Toledo Public Schools Superintendent Eugene Sanders, an outspoken critic of Ohio's charter schools as a major drain on traditional public schools, has interviewed for a job overseeing such schools in Detroit.
Mr. Sanders yesterday confirmed he interviewed for the job, and declined further comment.
An anonymous fax sent yesterday to Toledo news media outlets stated incorrectly that Mr. Sanders already was offered and accepted the job with the Skillman Foundation, a Detroit nonprofit organization.
The Skillman Foundation - along with the Thompson Foundation, also in Michigan - is conducting a national search for an executive to oversee New Schools of Detroit, a nonprofit created in August to oversee any charter schools it may open, said Bill Hanson, director of communications administration at the Skillman Foundation.
Mr. Hanson yesterday confirmed that Mr. Sanders interviewed and is one of several candidates. He would give no other details.
"We are interested in him," Mr. Hanson said. "We are talking to him, but it's our policy not to discuss specifics. We hope to make some decision by the end of the year."
He said the chief education officer would oversee as many as 15 charter schools in Detroit.
Just last month, Mr. Sanders said charter schools were the main contributing factor behind Toledo Public Schools' enrollment declines. Because of that, he said, the district may have to close schools.
And in July, he said: "I think the regretful element of the charter school movement in Ohio is reflective of individuals who don't have the best interest of children in their scopes. They are attempting to run private types of business with public funds."
Traditional schools in Detroit also have been affected by charter schools. Students there have flocked to the schools to avoid their traditional public schools.
Two years ago, the Detroit Federation of Teachers, the Detroit public school teachers' union, asked its members to skip school one day in protest of an agreement that would allow 150 new charter schools to open in Michigan over 10 years, including 15 in Detroit.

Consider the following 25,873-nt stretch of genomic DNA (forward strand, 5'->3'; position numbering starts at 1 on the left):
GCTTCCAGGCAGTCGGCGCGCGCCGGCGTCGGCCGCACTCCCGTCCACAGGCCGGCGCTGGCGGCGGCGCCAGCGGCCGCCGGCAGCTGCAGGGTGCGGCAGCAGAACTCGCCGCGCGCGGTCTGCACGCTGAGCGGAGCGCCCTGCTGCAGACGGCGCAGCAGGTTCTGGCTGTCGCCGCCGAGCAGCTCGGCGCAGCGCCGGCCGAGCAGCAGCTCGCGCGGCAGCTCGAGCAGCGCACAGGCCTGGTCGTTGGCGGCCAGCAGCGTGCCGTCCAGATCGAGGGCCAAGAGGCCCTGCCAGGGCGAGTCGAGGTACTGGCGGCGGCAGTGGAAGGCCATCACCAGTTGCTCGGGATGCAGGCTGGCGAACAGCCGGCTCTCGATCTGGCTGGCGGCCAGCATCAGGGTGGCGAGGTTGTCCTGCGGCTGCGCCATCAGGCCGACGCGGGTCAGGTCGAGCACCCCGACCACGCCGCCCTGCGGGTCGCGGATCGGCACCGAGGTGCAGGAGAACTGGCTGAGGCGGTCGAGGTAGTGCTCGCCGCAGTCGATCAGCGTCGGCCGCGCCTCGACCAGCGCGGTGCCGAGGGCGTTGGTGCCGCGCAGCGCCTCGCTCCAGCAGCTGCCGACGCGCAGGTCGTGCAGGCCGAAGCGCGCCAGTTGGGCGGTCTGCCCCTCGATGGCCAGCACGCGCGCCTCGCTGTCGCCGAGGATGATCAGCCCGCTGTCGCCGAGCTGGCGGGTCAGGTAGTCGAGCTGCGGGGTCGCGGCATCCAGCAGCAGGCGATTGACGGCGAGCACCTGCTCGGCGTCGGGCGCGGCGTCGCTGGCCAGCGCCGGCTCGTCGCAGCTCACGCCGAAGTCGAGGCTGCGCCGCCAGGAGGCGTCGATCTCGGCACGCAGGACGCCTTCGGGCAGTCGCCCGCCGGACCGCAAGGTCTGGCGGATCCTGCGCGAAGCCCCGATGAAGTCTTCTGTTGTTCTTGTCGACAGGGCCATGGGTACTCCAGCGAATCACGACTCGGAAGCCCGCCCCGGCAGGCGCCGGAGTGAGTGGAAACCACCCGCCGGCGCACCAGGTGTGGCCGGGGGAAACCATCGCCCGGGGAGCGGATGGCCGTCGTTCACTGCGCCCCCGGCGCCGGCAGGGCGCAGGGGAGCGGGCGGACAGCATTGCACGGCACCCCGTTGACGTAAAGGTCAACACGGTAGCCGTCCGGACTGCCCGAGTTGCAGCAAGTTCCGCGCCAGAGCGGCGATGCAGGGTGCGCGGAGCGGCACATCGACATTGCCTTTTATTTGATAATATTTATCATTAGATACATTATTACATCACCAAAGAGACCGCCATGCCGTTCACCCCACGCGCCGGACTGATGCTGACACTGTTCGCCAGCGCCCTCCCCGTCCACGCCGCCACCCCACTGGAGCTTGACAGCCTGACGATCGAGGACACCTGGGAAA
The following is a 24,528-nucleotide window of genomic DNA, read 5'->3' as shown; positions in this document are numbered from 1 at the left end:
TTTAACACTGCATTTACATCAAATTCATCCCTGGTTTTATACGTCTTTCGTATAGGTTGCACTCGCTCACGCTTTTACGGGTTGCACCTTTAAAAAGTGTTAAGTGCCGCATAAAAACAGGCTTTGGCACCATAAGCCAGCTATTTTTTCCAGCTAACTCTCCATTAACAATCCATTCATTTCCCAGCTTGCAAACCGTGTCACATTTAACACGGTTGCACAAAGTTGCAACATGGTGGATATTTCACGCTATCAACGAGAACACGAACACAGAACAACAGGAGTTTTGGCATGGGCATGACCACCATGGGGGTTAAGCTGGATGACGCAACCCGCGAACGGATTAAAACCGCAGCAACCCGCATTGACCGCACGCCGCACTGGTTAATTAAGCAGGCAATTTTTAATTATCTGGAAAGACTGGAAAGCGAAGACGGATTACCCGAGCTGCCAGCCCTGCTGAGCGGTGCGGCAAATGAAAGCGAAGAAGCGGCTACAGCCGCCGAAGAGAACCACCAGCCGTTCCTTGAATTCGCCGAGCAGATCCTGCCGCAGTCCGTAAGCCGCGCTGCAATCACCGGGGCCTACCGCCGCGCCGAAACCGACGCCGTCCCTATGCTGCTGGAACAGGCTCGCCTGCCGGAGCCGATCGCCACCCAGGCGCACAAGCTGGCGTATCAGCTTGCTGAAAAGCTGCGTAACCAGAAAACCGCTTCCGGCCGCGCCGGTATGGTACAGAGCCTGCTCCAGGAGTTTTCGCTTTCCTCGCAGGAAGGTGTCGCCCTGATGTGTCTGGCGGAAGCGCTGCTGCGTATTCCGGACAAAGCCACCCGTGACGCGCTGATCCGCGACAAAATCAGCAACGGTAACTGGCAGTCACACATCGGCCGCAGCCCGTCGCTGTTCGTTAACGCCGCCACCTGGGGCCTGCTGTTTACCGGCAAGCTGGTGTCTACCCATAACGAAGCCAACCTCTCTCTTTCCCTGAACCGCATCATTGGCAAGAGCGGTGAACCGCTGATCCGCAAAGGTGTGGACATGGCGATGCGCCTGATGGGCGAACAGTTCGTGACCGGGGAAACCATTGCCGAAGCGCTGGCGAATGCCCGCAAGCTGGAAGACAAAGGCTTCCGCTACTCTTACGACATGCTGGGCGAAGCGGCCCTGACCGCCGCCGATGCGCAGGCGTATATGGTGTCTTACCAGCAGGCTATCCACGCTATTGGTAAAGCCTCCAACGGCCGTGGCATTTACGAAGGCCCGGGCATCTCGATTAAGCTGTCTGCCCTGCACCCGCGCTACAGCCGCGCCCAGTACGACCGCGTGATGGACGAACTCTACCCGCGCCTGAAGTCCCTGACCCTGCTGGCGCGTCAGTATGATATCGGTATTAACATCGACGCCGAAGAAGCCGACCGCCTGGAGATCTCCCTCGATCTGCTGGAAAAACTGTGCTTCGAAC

Francine Lawrence, president of the Toledo Federation of Teacher, said the superintendent is distracting the district from other important issues.
"It should not be possible that someone who is seeking to run a group of charter schools be superintendent of Toledo Public Schools," she said. "To me, the two are not compatible, and not the kind of leadership we need."
Mr. Sanders, who has been superintendent in Toledo since August, 2000, and now receives pay and compensation totaling $194,179 annually, was mentioned in the Cleveland Plain Dealer last month as a possible replacement for the Cleveland schools' chief executive.
The newspaper put together a list of seven people it felt were qualified to lead the city's embattled school district.
At the time, Mr. Sanders, 48, said he was happy in Toledo, then declined further comment on the Plain Dealer's report.
He was a finalist last year for the top job in the public school district in the nation's capital. At the time, he emphasized that his interest in the Washington job should not be interpreted as a desire to leave Toledo.
Mr. Sanders received permission to interview for the Washington job from David Welch, who was president of the Toledo Board of Education.
Yesterday, Mr. Welch said the district could suffer if it lost Mr. Sanders.
"He has been the leader, and he has had the focus and everyone rowing the boat in the same direction," Mr. Welch said. "To change would be difficult, especially with two board members leaving and half the cabinet retiring."
Mr. Welch and board member Peter Silverman are not seeking re-election in November. Additionally, Sheila Austin, the district's chief of staff, retired last month along with two assistant superintendents.
Board President Larry Sykes would not say if he granted permission for Mr. Sanders to interview for the Detroit job.
Mr. Sykes said the superintendent was "not leaving anytime soon" and would be in Toledo for the campaign to pass a new 7.99-mill operating levy and a 2.5-mill renewal in November.
"This district has been in adverse positions before," Mr. Sykes said. "Just like New Orleans, we will rebuild. I don't get scared about people leaving. Our focus now is getting [the levies] passed."
He also said the superintendent would not be distracted by hunting for a different job from the district's new school construction program, which has been scaled back because of plummeting enrollment - caused mainly by the proliferation of charter schools.
Last year, the district lost more than 5,500 students to charter schools, which are public schools but can be operated by private companies.
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